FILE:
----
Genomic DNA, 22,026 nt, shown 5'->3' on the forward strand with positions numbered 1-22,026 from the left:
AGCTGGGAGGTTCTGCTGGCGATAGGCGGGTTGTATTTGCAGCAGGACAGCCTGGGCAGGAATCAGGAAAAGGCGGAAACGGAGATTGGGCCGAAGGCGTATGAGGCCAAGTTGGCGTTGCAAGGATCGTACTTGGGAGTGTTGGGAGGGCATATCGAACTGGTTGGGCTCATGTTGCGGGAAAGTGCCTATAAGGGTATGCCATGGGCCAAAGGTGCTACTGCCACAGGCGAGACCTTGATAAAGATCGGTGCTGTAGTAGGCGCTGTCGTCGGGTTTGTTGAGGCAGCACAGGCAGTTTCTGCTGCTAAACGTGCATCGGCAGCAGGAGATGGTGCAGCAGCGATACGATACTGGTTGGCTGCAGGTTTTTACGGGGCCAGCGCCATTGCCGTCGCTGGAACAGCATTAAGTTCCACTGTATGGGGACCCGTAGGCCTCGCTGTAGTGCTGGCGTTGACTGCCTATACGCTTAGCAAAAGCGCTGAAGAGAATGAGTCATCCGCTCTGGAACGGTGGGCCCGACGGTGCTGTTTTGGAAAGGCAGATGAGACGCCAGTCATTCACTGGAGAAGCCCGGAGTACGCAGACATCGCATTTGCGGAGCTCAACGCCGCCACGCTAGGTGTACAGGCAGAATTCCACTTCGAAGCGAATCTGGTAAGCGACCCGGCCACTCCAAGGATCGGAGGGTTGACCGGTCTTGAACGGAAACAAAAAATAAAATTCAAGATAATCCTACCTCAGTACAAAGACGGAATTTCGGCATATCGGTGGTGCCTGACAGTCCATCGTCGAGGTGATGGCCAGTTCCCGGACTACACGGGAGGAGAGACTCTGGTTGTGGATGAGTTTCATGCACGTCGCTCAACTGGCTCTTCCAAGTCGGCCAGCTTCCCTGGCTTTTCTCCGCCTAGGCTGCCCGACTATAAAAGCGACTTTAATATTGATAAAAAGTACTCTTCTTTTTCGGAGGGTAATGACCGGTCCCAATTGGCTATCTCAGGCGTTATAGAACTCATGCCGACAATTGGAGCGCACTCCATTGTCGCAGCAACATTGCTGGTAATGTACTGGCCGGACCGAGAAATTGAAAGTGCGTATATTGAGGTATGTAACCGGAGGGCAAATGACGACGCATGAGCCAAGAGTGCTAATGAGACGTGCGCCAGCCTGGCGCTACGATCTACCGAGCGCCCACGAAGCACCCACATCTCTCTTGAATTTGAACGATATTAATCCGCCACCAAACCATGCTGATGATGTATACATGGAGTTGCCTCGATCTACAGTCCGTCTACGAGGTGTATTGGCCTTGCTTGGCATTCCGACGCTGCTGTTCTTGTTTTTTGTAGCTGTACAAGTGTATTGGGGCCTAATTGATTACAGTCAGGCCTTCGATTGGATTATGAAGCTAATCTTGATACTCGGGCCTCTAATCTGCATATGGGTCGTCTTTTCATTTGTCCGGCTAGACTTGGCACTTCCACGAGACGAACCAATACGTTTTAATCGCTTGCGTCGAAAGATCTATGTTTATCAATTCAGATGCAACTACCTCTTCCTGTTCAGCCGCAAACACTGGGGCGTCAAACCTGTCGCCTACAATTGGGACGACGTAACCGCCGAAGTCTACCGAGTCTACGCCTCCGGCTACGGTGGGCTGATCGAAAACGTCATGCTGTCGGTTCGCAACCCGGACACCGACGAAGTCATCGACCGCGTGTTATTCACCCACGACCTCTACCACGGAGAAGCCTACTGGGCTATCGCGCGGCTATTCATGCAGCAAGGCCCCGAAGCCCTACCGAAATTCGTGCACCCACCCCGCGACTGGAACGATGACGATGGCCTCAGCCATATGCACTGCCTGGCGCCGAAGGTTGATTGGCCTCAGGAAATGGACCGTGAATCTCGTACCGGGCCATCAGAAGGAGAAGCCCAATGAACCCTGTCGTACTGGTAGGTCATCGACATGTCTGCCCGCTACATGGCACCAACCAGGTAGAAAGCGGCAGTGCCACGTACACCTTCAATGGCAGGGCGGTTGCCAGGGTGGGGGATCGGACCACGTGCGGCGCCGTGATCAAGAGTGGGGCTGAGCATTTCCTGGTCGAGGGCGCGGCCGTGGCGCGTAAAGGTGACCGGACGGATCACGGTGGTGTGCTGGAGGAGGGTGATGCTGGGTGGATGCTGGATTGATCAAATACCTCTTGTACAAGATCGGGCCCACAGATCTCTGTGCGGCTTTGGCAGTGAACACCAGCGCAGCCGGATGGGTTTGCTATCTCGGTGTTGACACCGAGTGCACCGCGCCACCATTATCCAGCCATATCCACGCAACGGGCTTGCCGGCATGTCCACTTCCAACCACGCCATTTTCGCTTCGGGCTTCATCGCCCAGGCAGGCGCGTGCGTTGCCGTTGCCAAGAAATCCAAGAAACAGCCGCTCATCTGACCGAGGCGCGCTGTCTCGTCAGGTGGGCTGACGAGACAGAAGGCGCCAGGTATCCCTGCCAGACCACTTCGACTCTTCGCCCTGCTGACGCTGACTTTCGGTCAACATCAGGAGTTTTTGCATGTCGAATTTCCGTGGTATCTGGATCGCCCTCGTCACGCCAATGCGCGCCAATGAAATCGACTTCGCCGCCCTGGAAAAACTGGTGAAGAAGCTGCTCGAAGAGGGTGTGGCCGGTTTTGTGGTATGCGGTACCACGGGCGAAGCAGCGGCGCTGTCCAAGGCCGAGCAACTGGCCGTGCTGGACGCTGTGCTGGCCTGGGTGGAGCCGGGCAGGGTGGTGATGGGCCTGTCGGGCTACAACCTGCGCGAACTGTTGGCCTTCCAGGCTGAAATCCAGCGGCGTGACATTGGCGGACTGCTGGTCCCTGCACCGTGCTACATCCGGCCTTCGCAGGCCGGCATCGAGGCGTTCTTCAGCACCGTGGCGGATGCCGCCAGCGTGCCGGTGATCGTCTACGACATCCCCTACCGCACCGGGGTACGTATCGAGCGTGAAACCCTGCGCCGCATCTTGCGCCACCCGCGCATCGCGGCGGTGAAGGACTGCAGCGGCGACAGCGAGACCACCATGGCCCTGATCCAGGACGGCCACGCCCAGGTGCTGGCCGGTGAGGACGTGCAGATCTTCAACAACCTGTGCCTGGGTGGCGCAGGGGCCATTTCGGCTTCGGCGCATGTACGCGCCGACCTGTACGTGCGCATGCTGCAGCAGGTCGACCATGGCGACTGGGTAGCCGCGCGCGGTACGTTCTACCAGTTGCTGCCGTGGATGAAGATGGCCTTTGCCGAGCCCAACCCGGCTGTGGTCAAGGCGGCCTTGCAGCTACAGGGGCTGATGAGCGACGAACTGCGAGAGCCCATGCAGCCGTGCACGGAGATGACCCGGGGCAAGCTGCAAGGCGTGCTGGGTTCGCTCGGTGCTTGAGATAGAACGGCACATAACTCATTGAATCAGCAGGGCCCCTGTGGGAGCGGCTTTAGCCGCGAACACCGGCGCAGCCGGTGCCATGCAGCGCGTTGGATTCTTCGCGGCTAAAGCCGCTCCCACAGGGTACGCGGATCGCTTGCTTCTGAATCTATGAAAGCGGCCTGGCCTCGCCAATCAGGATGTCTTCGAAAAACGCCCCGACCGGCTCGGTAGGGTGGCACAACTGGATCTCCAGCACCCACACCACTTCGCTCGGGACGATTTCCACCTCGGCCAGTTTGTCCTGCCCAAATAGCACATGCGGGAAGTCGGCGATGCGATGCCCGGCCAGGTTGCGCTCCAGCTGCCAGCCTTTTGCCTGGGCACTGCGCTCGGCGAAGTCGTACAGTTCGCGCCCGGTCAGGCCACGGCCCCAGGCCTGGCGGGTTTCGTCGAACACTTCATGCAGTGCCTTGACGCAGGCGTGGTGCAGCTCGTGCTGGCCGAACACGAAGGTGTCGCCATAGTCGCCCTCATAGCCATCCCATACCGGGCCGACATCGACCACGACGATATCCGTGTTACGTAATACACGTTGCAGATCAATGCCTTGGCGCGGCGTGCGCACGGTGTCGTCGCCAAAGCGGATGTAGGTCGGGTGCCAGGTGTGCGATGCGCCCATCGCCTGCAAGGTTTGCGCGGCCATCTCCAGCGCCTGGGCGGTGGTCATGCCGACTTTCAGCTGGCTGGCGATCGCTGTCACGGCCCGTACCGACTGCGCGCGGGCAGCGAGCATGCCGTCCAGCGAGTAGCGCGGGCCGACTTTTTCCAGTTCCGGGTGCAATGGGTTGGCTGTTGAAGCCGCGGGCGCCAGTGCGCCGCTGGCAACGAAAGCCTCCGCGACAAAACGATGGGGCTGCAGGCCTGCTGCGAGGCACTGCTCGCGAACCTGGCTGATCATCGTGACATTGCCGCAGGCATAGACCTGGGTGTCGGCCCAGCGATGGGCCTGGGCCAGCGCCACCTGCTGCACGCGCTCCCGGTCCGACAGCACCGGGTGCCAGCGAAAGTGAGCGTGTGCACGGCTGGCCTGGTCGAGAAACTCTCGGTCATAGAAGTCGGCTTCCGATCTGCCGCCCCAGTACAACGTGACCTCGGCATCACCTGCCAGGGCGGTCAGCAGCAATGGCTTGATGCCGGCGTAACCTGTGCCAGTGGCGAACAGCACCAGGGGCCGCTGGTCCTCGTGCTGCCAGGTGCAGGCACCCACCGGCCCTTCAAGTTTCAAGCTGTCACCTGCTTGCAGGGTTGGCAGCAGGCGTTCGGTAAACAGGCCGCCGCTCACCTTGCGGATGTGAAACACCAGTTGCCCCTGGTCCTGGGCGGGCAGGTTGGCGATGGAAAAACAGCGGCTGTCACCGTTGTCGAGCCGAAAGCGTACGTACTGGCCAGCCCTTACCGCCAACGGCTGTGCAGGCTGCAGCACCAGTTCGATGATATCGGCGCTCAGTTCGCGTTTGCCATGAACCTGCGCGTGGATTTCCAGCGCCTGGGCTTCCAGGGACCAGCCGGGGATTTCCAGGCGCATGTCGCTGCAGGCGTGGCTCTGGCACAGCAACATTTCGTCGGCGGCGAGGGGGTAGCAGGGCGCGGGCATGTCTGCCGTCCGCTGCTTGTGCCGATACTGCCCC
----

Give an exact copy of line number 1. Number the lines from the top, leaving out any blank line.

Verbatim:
Genomic DNA, 22,026 nt, shown 5'->3' on the forward strand with positions numbered 1-22,026 from the left: